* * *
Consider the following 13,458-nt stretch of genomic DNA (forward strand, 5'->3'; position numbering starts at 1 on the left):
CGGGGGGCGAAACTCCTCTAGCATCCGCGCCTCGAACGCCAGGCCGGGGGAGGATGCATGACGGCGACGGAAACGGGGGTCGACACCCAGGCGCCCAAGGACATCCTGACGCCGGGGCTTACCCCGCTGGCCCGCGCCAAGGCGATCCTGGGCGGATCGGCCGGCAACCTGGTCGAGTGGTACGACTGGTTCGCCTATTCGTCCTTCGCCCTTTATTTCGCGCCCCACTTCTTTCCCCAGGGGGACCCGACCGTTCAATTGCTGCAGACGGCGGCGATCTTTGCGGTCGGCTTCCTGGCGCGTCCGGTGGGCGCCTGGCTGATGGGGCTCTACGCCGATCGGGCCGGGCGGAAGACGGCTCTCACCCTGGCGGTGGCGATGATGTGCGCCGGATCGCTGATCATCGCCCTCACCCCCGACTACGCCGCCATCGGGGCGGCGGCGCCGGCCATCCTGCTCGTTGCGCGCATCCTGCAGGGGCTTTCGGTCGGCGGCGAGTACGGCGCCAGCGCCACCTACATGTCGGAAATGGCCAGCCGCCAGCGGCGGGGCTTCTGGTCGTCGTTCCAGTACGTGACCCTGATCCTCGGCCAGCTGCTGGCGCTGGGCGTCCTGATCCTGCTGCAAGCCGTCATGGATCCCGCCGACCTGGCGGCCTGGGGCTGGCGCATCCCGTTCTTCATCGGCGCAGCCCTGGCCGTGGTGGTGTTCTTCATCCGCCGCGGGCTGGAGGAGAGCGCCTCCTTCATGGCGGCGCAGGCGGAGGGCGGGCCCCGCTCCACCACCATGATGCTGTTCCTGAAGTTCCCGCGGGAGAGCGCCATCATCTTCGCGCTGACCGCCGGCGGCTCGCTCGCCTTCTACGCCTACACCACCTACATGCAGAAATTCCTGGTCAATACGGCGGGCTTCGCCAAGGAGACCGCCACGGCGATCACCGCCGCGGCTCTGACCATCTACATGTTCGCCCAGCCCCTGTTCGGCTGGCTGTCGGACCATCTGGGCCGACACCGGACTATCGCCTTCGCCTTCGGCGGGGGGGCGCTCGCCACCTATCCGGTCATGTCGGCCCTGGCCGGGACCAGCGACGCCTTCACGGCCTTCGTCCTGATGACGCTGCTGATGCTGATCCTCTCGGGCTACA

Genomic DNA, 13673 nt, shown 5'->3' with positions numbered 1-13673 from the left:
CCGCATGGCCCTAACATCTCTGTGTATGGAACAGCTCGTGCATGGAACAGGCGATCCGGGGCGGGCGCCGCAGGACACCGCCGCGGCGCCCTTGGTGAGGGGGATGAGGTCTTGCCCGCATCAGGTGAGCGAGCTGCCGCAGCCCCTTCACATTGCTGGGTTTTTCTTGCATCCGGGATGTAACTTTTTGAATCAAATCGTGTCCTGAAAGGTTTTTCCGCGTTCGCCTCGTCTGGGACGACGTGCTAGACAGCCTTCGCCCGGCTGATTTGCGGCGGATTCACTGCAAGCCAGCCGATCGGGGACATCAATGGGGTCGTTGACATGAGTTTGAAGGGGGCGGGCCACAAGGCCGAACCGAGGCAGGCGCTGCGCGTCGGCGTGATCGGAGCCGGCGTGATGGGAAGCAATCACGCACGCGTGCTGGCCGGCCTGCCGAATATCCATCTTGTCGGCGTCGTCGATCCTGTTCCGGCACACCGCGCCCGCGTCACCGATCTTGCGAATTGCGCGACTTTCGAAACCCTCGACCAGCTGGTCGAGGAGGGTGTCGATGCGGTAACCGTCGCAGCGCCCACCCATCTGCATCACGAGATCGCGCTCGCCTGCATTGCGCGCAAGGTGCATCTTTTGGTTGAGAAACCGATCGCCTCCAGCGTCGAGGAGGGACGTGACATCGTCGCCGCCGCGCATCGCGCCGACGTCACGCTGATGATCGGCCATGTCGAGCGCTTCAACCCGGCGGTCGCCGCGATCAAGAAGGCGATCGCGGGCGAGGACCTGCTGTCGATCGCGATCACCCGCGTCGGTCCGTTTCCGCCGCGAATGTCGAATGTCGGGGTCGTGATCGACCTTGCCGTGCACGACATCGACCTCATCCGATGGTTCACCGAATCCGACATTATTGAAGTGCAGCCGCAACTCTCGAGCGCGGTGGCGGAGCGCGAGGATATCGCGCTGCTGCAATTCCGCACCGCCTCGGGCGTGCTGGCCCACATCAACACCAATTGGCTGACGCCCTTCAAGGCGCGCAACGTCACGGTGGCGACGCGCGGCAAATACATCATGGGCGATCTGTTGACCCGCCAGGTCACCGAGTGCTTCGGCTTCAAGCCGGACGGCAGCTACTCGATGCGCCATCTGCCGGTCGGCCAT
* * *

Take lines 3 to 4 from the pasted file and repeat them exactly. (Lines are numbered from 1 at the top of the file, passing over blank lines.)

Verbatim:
Genomic DNA, 13673 nt, shown 5'->3' with positions numbered 1-13673 from the left:
CCGCATGGCCCTAACATCTCTGTGTATGGAACAGCTCGTGCATGGAACAGGCGATCCGGGGCGGGCGCCGCAGGACACCGCCGCGGCGCCCTTGGTGAGGGGGATGAGGTCTTGCCCGCATCAGGTGAGCGAGCTGCCGCAGCCCCTTCACATTGCTGGGTTTTTCTTGCATCCGGGATGTAACTTTTTGAATCAAATCGTGTCCTGAAAGGTTTTTCCGCGTTCGCCTCGTCTGGGACGACGTGCTAGACAGCCTTCGCCCGGCTGATTTGCGGCGGATTCACTGCAAGCCAGCCGATCGGGGACATCAATGGGGTCGTTGACATGAGTTTGAAGGGGGCGGGCCACAAGGCCGAACCGAGGCAGGCGCTGCGCGTCGGCGTGATCGGAGCCGGCGTGATGGGAAGCAATCACGCACGCGTGCTGGCCGGCCTGCCGAATATCCATCTTGTCGGCGTCGTCGATCCTGTTCCGGCACACCGCGCCCGCGTCACCGATCTTGCGAATTGCGCGACTTTCGAAACCCTCGACCAGCTGGTCGAGGAGGGTGTCGATGCGGTAACCGTCGCAGCGCCCACCCATCTGCATCACGAGATCGCGCTCGCCTGCATTGCGCGCAAGGTGCATCTTTTGGTTGAGAAACCGATCGCCTCCAGCGTCGAGGAGGGACGTGACATCGTCGCCGCCGCGCATCGCGCCGACGTCACGCTGATGATCGGCCATGTCGAGCGCTTCAACCCGGCGGTCGCCGCGATCAAGAAGGCGATCGCGGGCGAGGACCTGCTGTCGATCGCGATCACCCGCGTCGGTCCGTTTCCGCCGCGAATGTCGAATGTCGGGGTCGTGATCGACCTTGCCGTGCACGACATCGACCTCATCCGATGGTTCACCGAATCCGACATTATTGAAGTGCAGCCGCAACTCTCGAGCGCGGTGGCGGAGCGCGAGGATATCGCGCTGCTGCAATTCCGCACCGCCTCGGGCGTGCTGGCCCACATCAACACCAATTGGCTGACGCCCTTCAAGGCGCGCAACGTCACGGTGGCGACGCGCGGCAAATACATCATGGGCGATCTGTTGACCCGCCAGGTCACCGAGTGCTTCGGCTTCAAGCCGGACGGCAGCTACTCGATGCGCCATCTGCCGGTCGGCCAT